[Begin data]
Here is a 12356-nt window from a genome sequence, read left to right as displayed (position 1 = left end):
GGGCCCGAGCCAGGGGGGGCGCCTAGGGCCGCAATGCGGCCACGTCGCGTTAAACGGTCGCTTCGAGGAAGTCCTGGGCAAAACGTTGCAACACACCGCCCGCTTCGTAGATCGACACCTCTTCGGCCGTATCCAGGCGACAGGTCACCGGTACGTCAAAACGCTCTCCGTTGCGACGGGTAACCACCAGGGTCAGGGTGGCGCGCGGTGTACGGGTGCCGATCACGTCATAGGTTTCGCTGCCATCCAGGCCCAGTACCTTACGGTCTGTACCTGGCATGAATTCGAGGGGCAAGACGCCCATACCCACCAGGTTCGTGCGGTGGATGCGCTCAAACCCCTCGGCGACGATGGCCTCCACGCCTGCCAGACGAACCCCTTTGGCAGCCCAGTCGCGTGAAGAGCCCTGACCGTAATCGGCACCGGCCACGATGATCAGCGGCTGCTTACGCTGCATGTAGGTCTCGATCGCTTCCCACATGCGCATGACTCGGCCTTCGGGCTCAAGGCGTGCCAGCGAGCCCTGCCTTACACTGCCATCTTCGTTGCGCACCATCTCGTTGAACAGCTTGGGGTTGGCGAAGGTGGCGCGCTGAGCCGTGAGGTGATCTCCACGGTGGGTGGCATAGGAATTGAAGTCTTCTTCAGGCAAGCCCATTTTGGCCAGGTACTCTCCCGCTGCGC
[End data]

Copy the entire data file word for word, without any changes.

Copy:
Here is a 12356-nt window from a genome sequence, read left to right as displayed (position 1 = left end):
GGGCCCGAGCCAGGGGGGGCGCCTAGGGCCGCAATGCGGCCACGTCGCGTTAAACGGTCGCTTCGAGGAAGTCCTGGGCAAAACGTTGCAACACACCGCCCGCTTCGTAGATCGACACCTCTTCGGCCGTATCCAGGCGACAGGTCACCGGTACGTCAAAACGCTCTCCGTTGCGACGGGTAACCACCAGGGTCAGGGTGGCGCGCGGTGTACGGGTGCCGATCACGTCATAGGTTTCGCTGCCATCCAGGCCCAGTACCTTACGGTCTGTACCTGGCATGAATTCGAGGGGCAAGACGCCCATACCCACCAGGTTCGTGCGGTGGATGCGCTCAAACCCCTCGGCGACGATGGCCTCCACGCCTGCCAGACGAACCCCTTTGGCAGCCCAGTCGCGTGAAGAGCCCTGACCGTAATCGGCACCGGCCACGATGATCAGCGGCTGCTTACGCTGCATGTAGGTCTCGATCGCTTCCCACATGCGCATGACTCGGCCTTCGGGCTCAAGGCGTGCCAGCGAGCCCTGCCTTACACTGCCATCTTCGTTGCGCACCATCTCGTTGAACAGCTTGGGGTTGGCGAAGGTGGCGCGCTGAGCCGTGAGGTGATCTCCACGGTGGGTGGCATAGGAATTGAAGTCTTCTTCAGGCAAGCCCATTTTGGCCAGGTACTCTCCCGCTGCGC